Many hold that their decision as to how to behave in the present circumstances is one of following their conscience. Catholics should be understand just what this means and again the Magisterium makes it quite clear. One's Catholic conscience is not a 'still small voice' such as Newman and the Protestants believe in. There is a theological and metaphysical teaching that Synderesis (the divine spark within us) cannot err, but conscience can. Our consciences are far too easily influenced by our emotions and passions, by the milieu in which we live, and this is to say nothing of the effects of Original Sin. For a Catholic the conscience is a faculty used to apply God's laws (knowable from the Magisterium) to a given circumstance where the Church has not provided clear guidance. One cannot perform an abortion because one's conscience 'allows' one to do so. Nor can one use one's conscience to choose the 'lesser of two evils,' when both are against God's laws. One of course is responsible for a well formed conscience, which is to say, for knowing the laws of God (as they pertain to one's station in life), as promulgated by the Church and how they apply. But it would be impossible for the Church to formulate specifics for every possible situation nuanced or otherwise. Hence it is that Our Lord provides us with a conscience that allows us to apply the laws we know to some specific circumstance.(1) Where there is doubt as to such application, the Church recommends consulting a competent (and orthodox) confessor.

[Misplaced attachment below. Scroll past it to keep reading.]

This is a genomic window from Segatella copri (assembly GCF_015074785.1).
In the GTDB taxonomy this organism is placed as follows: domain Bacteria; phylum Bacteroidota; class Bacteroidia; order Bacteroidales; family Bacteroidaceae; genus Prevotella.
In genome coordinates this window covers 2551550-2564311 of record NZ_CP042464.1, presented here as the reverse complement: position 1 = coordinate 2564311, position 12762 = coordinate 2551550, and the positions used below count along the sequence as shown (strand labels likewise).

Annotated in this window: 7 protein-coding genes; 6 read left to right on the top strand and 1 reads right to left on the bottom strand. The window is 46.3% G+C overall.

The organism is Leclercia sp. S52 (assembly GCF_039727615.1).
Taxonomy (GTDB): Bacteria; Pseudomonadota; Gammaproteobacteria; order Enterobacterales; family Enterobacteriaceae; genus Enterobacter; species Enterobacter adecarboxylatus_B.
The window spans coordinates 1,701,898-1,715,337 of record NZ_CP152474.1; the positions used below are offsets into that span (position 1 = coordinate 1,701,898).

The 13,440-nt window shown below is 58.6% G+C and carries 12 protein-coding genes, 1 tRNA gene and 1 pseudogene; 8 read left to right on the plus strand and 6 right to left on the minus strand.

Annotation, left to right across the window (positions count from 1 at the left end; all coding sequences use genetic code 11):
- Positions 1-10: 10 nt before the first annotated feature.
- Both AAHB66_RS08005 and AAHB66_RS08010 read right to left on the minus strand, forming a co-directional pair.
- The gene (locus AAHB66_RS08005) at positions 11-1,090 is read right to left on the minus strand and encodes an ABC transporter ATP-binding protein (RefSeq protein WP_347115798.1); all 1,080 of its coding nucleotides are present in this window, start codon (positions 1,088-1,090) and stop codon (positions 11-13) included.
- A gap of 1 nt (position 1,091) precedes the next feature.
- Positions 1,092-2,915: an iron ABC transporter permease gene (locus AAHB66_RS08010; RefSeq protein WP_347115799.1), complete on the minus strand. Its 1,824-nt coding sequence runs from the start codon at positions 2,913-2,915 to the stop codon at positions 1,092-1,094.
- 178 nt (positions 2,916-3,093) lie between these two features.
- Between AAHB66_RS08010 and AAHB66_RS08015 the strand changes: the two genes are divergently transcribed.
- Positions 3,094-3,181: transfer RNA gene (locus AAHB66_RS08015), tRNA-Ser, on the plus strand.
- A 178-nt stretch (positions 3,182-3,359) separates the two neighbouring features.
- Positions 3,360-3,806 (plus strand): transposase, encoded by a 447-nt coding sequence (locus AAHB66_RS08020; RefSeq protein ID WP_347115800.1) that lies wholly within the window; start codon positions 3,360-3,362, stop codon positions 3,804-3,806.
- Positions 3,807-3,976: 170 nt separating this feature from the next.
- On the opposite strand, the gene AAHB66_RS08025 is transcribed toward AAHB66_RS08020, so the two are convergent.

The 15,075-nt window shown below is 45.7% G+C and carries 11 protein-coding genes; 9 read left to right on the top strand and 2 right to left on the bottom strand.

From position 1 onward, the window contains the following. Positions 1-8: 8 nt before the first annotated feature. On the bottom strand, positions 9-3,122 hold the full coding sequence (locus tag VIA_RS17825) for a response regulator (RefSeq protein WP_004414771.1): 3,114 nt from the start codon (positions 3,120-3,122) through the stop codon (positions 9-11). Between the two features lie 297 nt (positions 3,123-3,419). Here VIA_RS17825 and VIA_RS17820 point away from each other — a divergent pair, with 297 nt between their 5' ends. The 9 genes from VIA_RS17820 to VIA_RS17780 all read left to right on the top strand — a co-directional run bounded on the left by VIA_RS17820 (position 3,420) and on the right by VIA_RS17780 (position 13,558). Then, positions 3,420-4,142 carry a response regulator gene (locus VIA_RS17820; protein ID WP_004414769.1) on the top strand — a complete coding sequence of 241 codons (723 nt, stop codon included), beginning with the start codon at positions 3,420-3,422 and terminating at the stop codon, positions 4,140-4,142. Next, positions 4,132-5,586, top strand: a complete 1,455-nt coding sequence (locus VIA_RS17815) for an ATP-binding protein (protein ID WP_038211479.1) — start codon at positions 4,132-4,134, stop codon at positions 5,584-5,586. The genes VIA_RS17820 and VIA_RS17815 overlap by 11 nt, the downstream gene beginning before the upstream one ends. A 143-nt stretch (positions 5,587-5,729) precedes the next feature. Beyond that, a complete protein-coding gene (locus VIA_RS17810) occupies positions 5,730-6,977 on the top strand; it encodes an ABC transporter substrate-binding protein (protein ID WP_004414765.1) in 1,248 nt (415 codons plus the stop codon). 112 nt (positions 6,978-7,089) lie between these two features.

It should be abundantly clear on the basis of what has been said that a Catholic cannot reject the authentic Magisterium of the Church on the grounds of conscience. The Magisterium, the 'proximate rule of faith,' is in fact God's law for man. It is the Truth, and one obviously cannot deny the truth on the grounds of conscience.